Objectives: The aim of this study was to determine the impact of delay to angioplasty in patients with acute coronary syndromes (ACS).
Background: There is a paucity of data on the impact of delays to percutaneous coronary intervention (PCI) in patients with non-ST-segment elevation acute coronary syndromes (NSTE-ACS) undergoing an invasive management strategy.
Methods: Patients undergoing PCI in the ACUITY (Acute Catheterization and Urgent Intervention Triage strategY) trial were stratified according to timing of PCI after clinical presentation for outcome analysis.
Results: Percutaneous coronary intervention was performed in 7,749 patients (median age 63 years; 73% male) with NSTE-ACS at a median of 19.5 h after presentation (<8 h [n=2,197], 8 to 24 h [n=2,740], and >24 h [n=2,812]). Delay to PCI>24 h after clinical presentation was significantly associated with increased 30-day mortality, myocardial infarction (MI), and composite ischemia (death, MI, and unplanned revascularization). By multivariable analysis, delay to PCI of >24 h was a significant independent predictor of 30-day and 1-year mortality. The incremental risk of death attributable to PCI delay>24 h was greatest in those patients presenting with high-risk features.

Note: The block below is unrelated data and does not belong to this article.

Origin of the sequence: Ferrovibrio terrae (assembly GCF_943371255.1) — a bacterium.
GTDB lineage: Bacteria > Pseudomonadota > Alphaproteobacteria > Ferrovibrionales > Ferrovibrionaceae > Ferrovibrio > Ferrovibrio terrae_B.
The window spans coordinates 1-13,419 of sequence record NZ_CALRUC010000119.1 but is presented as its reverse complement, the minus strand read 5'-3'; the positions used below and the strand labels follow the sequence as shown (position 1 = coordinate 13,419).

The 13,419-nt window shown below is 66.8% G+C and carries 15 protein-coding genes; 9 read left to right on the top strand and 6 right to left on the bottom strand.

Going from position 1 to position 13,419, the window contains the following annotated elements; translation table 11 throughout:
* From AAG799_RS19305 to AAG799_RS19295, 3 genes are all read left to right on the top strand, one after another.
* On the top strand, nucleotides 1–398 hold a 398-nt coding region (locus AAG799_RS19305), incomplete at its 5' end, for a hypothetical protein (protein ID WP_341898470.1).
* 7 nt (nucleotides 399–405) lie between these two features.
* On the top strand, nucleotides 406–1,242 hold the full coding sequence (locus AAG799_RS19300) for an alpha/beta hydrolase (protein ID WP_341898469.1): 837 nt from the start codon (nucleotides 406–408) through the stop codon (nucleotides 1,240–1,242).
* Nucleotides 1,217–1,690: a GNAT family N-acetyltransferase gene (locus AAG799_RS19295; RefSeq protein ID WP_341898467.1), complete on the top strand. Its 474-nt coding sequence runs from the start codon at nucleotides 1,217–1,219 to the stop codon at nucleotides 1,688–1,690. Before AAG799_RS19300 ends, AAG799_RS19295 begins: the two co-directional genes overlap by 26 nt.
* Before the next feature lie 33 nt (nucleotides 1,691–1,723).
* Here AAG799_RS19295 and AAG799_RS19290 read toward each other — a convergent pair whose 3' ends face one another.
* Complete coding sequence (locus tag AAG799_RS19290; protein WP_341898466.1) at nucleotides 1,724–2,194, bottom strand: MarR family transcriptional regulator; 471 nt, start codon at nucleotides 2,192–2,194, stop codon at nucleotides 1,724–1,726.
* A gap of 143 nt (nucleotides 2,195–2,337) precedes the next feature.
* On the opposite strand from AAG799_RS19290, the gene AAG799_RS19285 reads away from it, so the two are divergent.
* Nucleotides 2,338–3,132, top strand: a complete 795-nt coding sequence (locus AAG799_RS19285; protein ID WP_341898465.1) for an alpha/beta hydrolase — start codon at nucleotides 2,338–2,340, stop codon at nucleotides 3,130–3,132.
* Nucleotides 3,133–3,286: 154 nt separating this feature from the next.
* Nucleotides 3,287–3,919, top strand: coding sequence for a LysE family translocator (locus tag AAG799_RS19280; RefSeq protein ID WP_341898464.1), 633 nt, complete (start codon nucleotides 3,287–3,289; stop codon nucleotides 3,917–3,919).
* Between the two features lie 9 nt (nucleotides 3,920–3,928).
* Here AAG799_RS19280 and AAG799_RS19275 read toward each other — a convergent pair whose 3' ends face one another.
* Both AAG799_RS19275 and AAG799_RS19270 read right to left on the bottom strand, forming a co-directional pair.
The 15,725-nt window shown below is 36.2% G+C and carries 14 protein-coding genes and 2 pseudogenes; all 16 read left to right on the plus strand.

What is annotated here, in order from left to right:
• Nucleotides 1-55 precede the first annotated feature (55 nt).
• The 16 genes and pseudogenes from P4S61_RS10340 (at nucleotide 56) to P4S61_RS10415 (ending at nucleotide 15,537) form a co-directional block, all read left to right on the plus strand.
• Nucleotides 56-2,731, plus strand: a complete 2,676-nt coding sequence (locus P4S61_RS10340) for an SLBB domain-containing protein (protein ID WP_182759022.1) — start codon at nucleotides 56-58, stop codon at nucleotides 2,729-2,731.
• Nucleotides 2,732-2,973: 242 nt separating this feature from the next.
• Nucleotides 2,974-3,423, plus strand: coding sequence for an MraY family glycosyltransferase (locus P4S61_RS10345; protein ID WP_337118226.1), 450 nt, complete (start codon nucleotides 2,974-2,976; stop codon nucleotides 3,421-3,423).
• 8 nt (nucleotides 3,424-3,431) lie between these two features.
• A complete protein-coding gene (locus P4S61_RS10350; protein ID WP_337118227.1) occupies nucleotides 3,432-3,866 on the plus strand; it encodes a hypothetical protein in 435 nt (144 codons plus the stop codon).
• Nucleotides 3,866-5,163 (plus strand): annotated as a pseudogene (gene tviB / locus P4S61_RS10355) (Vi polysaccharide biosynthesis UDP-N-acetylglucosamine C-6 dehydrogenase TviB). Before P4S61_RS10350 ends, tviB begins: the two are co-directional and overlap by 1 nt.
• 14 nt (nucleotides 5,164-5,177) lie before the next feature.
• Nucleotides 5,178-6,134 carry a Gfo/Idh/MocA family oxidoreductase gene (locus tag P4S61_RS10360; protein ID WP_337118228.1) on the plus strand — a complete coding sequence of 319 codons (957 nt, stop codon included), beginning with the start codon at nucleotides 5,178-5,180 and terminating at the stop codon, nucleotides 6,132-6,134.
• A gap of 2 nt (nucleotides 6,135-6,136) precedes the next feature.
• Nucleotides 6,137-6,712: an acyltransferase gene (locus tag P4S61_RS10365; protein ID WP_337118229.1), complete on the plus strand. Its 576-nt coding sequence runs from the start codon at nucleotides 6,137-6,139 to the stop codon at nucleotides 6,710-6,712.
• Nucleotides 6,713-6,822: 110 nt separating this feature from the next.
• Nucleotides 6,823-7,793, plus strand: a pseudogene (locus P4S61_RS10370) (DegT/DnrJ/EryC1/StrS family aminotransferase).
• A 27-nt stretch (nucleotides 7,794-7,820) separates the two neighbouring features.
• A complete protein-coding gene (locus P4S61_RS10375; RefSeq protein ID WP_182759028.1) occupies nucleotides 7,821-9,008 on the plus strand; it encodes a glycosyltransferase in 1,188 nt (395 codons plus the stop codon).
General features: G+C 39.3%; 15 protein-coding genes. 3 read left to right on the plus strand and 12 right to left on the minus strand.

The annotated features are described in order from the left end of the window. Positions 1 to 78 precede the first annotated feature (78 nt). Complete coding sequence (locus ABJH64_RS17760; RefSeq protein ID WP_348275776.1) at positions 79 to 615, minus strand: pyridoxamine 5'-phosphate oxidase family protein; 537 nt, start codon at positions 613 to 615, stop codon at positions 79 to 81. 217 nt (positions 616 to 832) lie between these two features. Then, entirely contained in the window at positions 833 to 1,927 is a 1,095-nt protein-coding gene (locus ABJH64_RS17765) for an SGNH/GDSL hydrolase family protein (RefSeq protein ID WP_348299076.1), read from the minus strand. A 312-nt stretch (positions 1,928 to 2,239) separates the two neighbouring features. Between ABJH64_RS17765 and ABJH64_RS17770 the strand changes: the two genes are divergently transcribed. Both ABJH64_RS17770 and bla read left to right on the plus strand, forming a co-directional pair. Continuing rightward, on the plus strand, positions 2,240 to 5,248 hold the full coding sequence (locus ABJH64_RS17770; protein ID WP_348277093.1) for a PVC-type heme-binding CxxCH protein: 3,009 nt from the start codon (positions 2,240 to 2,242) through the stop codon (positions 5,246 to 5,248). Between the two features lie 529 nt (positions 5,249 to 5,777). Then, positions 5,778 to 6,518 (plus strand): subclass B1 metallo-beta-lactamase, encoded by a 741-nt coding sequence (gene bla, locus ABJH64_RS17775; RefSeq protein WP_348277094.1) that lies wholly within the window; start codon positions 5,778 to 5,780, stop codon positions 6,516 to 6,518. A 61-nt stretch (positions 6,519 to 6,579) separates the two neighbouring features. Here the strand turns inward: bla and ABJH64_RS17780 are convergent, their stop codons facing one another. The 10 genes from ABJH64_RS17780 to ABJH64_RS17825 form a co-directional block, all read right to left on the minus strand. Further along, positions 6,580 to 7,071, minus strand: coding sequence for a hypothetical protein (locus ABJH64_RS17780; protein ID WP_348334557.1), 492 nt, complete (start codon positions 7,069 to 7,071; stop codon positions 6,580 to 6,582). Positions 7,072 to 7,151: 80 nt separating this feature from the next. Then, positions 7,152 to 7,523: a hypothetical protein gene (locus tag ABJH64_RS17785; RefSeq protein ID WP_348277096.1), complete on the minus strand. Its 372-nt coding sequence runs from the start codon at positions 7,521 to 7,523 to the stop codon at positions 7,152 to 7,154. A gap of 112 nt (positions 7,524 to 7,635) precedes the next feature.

Conclusions: In this large-scale study, delaying revascularization with PCI>24 h in patients with NSTE-ACS was an independent predictor of early and late mortality and adverse ischemic outcomes. These findings suggest that urgent angiography and triage to revascularization should be a priority in NSTE-ACS patients.
Copyright (c) 2010 American College of Cardiology Foundation. Published by Elsevier Inc. All rights reserved.